Part I, "Constitutional Learning for Cypriots in the Light of the Swiss and EU Experience: A Sociological Perspective", sub-titled "Inducing Reflexivity in the Turkish-Cypriot Constitutional Vision" was published in the previous issue (Vol.14, No. 2, Fall 2002) of The Cyprus Review.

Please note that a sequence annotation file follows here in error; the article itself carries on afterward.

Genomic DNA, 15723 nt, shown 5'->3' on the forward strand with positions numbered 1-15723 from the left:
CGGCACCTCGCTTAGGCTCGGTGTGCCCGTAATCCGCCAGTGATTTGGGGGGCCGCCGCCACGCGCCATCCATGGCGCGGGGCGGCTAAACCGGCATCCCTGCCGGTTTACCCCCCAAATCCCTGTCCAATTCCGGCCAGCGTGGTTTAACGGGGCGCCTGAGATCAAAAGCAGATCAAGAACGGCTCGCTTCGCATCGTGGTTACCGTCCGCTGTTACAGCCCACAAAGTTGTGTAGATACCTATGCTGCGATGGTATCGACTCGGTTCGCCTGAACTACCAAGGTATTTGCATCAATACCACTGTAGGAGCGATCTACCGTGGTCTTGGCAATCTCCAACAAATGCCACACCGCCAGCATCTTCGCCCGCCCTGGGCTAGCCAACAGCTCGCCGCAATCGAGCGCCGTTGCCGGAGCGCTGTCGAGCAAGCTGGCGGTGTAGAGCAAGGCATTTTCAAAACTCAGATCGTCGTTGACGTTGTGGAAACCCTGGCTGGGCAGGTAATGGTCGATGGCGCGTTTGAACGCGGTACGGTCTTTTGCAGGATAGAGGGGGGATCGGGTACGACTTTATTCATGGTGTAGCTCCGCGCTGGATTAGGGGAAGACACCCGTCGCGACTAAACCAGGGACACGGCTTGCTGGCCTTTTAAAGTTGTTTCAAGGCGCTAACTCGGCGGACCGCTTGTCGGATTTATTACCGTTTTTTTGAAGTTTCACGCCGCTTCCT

Abstract from Part 1: Public misconceptions in Cyprus concerning the "Swiss model" abound on both sides of the contentious federalist debate. This aggravates an already intractable conflict and further complicates attempts to apply constitutional principles of justification to the settlement of rival constructions of rights. I wish to argue that Greek-Cypriot and Turkish-Cypriot impressionistic understandings of Swiss federalism instrumentalise the federalist debate through cursory remarks and perfunctory summaries that trivialise the Swiss experience, hampering thus comparative constitutional learning through the initiation of constitutional reflexivity in the public discourse of both sides of the ethnic divide. This will be attempted through extracting some orientations from an analysis of the Swiss model which are deemed appropriate to the purpose of breaking through the systematically distorted communication that prevails in the constitutional hermeneutics of both communities. The aim will be to establish the comparative value of the Swiss experience in the federalist debate on Cyprus hoping to convert learning to policy relevant theory, encompassing as much complexity as the deadlock under consideration allows. In this first of two articles I critically examine the Turkish Cypriot constitutional vision; in a sequel article I consider relevant Greek Cypriot views.
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